The first great reconstruction work was undertaken during the reign of Ferdinand and Isabella of Castile. The prior of Jerónimos del Parral Monastery, Pedro de Mesa, was in charge of the reconstruction between 1484 and 1489. At that time, 36 arches were rebuilt whilst respecting the original structure. In the 16th century, the statues of Saint Sebastian (patron saint of Segovia) and the Virgin of Fuencisla were also replaced. Currently, the stone is alarmingly deteriorating due to air pollution, so the Spanish Government, with help from other national and international organisations, has decided to protect the Aqueduct through a careful restoration process.

Alcázar

The oldest document mentioning the existence of the Alcázar dates back to the 12th century. In it, an old fortress above the Eresma River is mentioned. In a letter written 1155, it is already called “Alcázar”. Nevertheless, this fortress is likely to have existed even in earlier times and its origins may even date back to the Romans. During the Middle Ages, the Alcázar became one of the Monarchs’ favourite residences, due to its beautiful location and its military safety.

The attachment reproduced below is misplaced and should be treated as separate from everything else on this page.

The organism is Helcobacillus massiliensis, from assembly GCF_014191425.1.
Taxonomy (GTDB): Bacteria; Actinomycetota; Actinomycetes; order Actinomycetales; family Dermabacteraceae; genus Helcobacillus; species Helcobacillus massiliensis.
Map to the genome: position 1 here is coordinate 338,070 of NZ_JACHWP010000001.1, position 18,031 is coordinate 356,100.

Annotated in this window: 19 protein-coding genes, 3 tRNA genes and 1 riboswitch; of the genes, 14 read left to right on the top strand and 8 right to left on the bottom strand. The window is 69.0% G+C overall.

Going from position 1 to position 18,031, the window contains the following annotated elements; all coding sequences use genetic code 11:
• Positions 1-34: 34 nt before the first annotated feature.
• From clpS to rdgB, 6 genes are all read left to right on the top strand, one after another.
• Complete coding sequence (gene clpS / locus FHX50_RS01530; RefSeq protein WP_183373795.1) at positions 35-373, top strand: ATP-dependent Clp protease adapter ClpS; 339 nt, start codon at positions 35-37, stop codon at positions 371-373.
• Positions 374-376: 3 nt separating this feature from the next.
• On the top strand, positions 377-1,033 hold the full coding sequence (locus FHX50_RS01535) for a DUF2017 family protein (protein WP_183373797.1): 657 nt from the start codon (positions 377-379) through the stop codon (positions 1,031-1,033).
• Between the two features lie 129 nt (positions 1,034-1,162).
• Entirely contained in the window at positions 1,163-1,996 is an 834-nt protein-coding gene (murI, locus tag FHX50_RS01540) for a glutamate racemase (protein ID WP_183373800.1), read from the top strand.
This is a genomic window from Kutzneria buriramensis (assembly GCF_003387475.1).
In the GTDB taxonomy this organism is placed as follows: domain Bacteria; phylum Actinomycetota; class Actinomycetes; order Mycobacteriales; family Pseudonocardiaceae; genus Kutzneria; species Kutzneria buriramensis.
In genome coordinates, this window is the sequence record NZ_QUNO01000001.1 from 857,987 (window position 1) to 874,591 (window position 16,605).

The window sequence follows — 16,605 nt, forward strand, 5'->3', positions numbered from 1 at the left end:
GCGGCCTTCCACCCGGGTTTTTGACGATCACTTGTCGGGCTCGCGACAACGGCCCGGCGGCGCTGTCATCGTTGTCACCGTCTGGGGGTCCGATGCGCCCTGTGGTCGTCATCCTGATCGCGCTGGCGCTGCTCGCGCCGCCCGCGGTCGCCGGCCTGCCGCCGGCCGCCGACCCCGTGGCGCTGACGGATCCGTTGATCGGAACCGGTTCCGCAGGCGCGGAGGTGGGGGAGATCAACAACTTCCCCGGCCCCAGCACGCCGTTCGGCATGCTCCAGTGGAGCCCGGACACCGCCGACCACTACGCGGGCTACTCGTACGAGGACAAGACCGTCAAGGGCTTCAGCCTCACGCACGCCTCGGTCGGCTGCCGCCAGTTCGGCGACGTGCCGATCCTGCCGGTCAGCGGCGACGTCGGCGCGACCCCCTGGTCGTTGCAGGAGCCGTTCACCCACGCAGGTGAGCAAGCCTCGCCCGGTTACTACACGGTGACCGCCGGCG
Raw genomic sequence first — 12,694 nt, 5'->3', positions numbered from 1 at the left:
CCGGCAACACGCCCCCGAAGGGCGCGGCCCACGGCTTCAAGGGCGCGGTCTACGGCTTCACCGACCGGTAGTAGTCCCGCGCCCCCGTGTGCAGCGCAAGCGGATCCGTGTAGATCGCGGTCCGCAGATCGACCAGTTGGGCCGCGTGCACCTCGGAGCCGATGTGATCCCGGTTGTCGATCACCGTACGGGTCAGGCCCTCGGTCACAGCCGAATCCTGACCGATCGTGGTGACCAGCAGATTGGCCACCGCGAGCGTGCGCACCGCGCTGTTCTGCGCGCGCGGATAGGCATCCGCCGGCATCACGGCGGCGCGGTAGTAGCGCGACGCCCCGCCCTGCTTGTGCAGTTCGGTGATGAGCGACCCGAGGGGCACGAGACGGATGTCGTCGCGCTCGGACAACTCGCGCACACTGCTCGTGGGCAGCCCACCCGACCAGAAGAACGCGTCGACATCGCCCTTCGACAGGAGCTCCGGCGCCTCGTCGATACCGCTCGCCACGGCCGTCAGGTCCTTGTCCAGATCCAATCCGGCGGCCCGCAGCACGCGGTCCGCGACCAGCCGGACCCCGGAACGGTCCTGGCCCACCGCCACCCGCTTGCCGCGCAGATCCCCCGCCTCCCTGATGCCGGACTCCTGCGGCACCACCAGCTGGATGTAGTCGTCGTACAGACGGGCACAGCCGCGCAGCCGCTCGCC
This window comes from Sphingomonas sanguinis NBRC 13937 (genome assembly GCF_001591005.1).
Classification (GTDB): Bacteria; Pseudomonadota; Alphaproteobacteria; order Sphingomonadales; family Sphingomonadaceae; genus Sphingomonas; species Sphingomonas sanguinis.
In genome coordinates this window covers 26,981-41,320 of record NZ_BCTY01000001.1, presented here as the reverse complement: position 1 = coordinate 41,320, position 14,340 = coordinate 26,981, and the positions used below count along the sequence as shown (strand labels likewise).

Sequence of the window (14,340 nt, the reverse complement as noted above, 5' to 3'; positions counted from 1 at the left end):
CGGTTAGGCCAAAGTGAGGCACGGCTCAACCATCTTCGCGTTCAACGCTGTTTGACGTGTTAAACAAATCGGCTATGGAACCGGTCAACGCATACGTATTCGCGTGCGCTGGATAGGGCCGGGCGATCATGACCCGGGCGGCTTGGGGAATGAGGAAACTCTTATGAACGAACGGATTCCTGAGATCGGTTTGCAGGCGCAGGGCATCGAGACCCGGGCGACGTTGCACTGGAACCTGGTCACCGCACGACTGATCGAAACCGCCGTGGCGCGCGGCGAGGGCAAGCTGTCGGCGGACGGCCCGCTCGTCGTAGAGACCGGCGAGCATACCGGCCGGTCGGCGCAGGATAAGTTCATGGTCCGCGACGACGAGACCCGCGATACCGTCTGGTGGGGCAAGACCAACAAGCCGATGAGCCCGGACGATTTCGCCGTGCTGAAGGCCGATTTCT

The Alcázar has two different sections. The first one consists of a courtyard, a moat, a drawbridge, the keep and two towers with spires. The second one is the inside of the building, which includes a stunning chapel and several noble rooms, named Sala de la Galera, Sala de las Piñas and Tocador de la Reina. Apart from this, there are four floors with vast attics and basements.

The Sala de los Reyes is particularly beautiful. It has a coffered ceiling with golden hexagons and diamonds, and a frieze with 52 polychrome images. In the Throne Room, there is an amazing mudéjar dome and yeserías, and its velveted walls are covered with the portraits of various monarchs.

The Keep was built by Juan II, in a time of transition between Gothic and Romanic. It is 80 metres high and it is decorated with beautiful sgrafitti and twelve splendid little towers. It can be accessed through a passage. Also remarkable is the Tower of Alfonso X el Sabio, from which the King used to study the skies.

Cathedral of Segovia

This Cathedral, known as “the Queen of Cathedrals”, was built between 1525 and 1577 in order to replace the old Romanic temple, which had been partially destroyed during the local wars. Together with the New Cathedral in Salamanca, it is the best example of late Gothic style in Spanish architecture.

It was designed by Juan Gil de Hontañón as a three-nave cathedral, with side chapels, a transept and an ambulatory with radial chapels. The Gothic cloister, dating back to 1470, belonged to the old Romanic cathedral and was taken to its new location stone by stone.